The other evening, while improvising an entry for my Piano Diary, I found myself drawn to playing the melody from 'Can't Help Falling In Love' - and so had fun improvising around that famous tune, instead. As you may be aware, the Elvis Presley song from 1961 is actually based on a much older melody, 'Plaisir d'Amour'. I had this musical fact seated somewhere at the back of my mind, but I had never taken the time to investigate who actually wrote the melody. His name was Jean-Paul-Égide Martini, and as coincidence would have it, today is his birthday.
Martini was born Johann Paul Aegidius Schwarzendorf on 31 August 1741, but took the name Martini after leaving his native Germany for France. It seems he became an influential and successful composer, mainly of opera and indeed chanson - and that 'Plaisir d'Amour' was a song (or 'vocal romance', as it was more attractively titled at the time) written in 1784. Long before Elvis Presley got his hands on the melody, it seems The Pleasure of Love was a huge hit. Berlioz made an arrangement of it, and apparently Lamartine had it sung to him during one of his cures.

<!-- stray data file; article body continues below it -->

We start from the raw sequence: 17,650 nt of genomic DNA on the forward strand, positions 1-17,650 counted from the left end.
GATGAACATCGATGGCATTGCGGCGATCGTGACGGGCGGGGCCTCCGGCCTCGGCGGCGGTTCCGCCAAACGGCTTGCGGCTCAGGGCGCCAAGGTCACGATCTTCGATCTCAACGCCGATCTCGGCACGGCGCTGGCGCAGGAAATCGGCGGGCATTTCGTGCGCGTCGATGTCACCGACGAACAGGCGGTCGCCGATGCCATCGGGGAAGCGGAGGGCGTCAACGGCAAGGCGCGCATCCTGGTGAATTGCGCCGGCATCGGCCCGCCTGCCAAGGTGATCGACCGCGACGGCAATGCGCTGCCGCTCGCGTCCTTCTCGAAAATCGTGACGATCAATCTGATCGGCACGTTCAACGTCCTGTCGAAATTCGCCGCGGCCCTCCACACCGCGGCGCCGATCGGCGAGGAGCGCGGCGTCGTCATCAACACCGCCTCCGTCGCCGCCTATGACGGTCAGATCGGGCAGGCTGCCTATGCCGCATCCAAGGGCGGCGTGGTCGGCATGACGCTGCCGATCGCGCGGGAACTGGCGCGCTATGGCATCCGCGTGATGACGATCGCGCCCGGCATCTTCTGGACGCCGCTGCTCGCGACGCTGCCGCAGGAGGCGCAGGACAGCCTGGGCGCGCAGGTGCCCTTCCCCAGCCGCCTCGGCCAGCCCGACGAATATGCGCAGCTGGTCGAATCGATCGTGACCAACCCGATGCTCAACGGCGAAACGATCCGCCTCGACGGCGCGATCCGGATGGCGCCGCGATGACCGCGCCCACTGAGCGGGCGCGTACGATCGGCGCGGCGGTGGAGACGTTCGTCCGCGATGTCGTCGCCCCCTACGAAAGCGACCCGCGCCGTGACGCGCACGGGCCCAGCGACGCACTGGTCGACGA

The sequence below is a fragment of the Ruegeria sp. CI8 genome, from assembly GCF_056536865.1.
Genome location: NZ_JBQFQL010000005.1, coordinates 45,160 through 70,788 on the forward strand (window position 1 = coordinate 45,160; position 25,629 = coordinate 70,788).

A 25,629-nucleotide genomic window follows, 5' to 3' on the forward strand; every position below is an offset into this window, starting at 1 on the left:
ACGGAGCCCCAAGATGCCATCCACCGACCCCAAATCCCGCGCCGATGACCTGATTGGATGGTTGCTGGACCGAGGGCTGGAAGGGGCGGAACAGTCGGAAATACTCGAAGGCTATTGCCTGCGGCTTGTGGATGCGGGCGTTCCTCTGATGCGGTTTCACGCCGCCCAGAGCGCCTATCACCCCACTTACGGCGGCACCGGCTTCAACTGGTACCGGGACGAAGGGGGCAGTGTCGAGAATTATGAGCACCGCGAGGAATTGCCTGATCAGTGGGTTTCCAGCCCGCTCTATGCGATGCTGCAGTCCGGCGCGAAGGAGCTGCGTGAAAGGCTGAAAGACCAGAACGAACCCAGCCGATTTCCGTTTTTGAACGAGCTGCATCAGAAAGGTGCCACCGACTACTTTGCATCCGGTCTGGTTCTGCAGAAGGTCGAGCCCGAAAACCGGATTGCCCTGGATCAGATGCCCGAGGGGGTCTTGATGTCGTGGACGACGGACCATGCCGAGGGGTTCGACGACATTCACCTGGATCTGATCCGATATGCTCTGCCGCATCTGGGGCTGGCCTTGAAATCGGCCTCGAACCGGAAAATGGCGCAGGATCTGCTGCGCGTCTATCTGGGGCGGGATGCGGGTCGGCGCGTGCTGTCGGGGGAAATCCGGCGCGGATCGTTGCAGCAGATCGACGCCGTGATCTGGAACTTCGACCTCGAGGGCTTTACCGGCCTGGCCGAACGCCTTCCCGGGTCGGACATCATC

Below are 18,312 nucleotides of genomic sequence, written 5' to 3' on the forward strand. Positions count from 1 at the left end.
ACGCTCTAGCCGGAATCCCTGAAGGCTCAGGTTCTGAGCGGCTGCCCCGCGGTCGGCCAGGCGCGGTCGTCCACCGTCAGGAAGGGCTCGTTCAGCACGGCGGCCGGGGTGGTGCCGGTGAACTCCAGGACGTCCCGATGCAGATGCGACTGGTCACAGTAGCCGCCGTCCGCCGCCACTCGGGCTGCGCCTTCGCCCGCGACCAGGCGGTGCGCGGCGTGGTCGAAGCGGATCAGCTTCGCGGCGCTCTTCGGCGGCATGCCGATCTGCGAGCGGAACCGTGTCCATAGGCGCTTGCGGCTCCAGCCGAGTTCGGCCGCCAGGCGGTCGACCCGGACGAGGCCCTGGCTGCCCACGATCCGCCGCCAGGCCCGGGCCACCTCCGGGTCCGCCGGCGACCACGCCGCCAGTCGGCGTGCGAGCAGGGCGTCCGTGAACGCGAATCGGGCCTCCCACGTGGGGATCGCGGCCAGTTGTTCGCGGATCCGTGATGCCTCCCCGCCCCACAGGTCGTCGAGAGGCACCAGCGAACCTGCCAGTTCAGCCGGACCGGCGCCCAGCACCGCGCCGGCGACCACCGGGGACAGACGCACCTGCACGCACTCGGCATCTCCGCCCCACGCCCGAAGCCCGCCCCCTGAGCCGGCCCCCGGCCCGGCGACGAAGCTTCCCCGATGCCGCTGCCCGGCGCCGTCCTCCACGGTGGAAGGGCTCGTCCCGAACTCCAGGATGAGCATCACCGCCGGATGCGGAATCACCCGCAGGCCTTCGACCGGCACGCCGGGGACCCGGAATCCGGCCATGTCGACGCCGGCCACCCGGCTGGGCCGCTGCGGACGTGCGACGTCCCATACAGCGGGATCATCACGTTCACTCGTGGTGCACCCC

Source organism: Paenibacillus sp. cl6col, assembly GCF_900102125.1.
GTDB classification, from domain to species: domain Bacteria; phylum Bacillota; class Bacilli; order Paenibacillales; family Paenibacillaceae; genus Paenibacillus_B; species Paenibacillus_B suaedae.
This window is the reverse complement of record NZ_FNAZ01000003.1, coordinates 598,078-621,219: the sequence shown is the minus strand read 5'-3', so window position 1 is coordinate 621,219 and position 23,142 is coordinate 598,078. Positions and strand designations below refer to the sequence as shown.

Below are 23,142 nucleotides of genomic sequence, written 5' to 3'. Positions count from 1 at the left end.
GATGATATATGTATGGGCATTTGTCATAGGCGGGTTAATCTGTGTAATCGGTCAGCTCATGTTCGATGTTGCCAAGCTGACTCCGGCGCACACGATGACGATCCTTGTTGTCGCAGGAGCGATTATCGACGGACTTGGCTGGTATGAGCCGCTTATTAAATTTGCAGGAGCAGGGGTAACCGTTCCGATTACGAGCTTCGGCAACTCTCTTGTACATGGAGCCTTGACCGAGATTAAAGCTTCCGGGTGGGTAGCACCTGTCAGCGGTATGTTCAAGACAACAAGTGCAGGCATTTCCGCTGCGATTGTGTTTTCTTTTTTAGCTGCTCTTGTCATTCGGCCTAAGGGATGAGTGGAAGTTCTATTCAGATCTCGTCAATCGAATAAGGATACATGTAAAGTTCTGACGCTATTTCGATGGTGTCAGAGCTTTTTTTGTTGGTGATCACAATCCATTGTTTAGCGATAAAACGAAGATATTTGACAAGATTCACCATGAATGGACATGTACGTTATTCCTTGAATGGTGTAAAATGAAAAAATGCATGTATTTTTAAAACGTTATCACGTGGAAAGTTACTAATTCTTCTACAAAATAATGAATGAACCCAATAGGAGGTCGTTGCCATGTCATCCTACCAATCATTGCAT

As we would expect, several piano transcriptions were made of the song. Transcriptions were a popular vehicle for musicians, especially in the early nineteenth-century. For pianist-composers like Liszt and Thalberg, performing dazzling interpretations of famous contemporary melodies was a mainstay of their careers, and similarly for operatic composers, having their most popular melodies released as piano versions meant accessing much wider audiences and, ultimately, making more money. The pop business perhaps hasn't changed all that much since 1784. The wonderful music resource that is IMSLP makes it easy to access free sheet music for some of the transcriptions of Plaisir d'Amour, and my favourite so far is that by the famous pianist-composer Cramer. Recordings seem harder to come by, but I have found one performed by Philippe Coulange. Today, in celebration of Martini's birthday, let's dig-out some of these transcriptions and put a bit of romance into our day. There's something oddly satisfying about knowing that when it comes to the pleasure of love, time doesn't really change anything.